vacation day 4

Time for another blog post. I’m lazing around on a quiet Sunday morning in Keene, New Hampshire instead of getting geared up to go do church. My brother, Mark, is off to do his priestly duties. My sister-in-law, Leigh, is off bird watching. I’m enjoying the morning.

I have been trying to do some relaxing. Mark and I went over to nearby Battlesboro on Friday to visit the bookshops and give Mark some time away from Keene. I bought my own copy of Sandman 5

and a book of poetry by Jane Shore, Music Minus One.

I brought a library copy of volume 9 of the Sandman series with me and have been reading it. I have decided I would like to reread the whole series. I think it’s quite good. When I reread it, I always catch things I missed the first time. I like that. Might be fun to own them.

Yesterday was Free Comic Book Day at Comic Stores in the U.S. Mark and I walked over to the local Comic Book Store and were gratified to see several copies of Mouse Guard: Labyrinth and other stories awaiting us. It contains new work by Mark’s son-in-law, Jeremy Bastien.

One was allowed to choose three free comix from stacks of comix specially created for the day.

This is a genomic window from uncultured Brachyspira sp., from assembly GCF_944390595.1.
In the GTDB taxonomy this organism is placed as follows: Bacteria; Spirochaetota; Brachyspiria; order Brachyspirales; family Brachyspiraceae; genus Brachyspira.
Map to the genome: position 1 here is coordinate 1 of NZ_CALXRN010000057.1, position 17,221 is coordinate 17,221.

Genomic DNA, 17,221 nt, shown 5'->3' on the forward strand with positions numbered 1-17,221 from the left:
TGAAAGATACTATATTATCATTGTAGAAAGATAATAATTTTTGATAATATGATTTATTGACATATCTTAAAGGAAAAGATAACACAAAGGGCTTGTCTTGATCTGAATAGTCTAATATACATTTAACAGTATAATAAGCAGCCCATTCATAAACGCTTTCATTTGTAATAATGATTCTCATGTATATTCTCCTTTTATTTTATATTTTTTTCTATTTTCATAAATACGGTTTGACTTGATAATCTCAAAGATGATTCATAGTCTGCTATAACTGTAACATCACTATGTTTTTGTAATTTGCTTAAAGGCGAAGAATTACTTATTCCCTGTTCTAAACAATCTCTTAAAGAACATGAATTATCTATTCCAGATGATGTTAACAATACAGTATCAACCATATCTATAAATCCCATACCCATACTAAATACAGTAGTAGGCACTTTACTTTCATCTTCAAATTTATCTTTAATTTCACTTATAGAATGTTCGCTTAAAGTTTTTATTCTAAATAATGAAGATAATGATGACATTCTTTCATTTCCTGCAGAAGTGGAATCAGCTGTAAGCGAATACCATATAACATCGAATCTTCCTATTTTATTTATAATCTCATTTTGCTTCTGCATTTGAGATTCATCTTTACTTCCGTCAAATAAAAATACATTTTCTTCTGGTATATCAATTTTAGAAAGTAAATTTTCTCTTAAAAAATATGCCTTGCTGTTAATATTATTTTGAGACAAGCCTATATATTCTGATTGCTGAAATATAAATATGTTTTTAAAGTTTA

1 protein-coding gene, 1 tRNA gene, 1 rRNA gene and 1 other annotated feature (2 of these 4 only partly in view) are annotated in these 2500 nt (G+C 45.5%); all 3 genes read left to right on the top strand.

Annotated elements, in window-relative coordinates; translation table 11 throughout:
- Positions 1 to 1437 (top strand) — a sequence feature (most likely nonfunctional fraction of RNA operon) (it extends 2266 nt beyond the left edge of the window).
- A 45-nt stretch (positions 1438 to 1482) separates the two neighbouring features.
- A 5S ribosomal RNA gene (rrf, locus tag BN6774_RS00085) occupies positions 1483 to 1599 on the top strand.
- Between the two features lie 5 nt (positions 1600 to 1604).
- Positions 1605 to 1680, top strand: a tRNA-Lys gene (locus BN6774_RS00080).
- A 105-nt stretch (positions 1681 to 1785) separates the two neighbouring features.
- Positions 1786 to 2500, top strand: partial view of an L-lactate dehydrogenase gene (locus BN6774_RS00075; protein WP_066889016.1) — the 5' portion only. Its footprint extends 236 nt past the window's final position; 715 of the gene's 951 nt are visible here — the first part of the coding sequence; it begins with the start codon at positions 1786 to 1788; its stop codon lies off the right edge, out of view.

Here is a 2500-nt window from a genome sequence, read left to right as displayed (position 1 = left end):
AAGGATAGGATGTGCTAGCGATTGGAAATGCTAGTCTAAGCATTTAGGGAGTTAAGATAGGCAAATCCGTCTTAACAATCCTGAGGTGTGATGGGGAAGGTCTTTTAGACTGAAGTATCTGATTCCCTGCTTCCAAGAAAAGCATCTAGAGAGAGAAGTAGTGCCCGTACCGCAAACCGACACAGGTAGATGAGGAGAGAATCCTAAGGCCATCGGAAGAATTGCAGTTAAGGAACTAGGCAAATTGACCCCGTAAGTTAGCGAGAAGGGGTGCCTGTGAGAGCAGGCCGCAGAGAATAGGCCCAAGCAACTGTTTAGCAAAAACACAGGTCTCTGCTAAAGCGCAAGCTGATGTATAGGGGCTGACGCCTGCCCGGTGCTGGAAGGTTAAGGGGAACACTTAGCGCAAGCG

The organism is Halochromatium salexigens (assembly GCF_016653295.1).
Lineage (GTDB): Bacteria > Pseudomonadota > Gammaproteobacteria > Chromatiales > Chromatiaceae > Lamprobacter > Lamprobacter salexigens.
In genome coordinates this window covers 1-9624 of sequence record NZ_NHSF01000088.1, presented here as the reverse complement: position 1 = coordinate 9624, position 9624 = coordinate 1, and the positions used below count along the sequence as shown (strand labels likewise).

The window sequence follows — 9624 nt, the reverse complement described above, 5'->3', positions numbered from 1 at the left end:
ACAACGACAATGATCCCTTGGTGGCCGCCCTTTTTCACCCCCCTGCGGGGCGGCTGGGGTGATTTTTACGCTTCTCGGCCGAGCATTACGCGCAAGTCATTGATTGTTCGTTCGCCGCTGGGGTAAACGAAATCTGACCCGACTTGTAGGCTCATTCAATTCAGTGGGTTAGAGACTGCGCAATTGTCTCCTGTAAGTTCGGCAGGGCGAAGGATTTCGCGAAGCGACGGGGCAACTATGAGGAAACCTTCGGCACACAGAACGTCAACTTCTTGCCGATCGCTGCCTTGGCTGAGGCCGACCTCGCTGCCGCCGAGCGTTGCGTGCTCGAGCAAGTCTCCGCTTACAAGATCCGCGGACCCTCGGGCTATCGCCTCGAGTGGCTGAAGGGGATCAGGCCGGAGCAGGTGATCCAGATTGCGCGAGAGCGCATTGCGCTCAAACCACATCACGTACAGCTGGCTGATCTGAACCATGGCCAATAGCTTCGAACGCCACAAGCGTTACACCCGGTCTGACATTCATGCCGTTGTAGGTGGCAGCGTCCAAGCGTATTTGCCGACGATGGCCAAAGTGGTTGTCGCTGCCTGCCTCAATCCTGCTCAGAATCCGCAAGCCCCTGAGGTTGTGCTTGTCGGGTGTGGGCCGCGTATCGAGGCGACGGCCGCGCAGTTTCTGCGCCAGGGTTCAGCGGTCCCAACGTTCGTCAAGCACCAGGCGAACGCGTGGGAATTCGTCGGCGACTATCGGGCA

In addition to Mouse Guard, I chose Weathercraft and other unusual tales by Jim Woodring.

And Bongo Comic Free-for-all 2012.

Unfortunately, Bongo is probably not the work of the originator of the Simpsons (and other great stuff), Matt Groening. I think he may have done the cover since it’s signed, but the “script” is by Brian Houlihan and there is a team of artists listed in the credits that only includes Groening as Publisher.

The comic is one of those that is two in one with each comic beginning upside down from and on the back of the other.  SpongeBob was on the other side of Bongo Comics.

I looked around at the used comics at the store and found one by Alan Moore, someone I admire.

Apparently this comic represents bringing together several previous Alan Moore  related stories and giving them over to a new genius artist, Juan Jose Ryp.

Each Rype piece is an intricate and terrifying line drawing. Excellent stuff.

Then we walked across the street to Eagle Books, a used book store.

I found a collection of Anne Sexton’s letters edited a few short years after her suicide by Linda Gray Sexton and Lois Ames.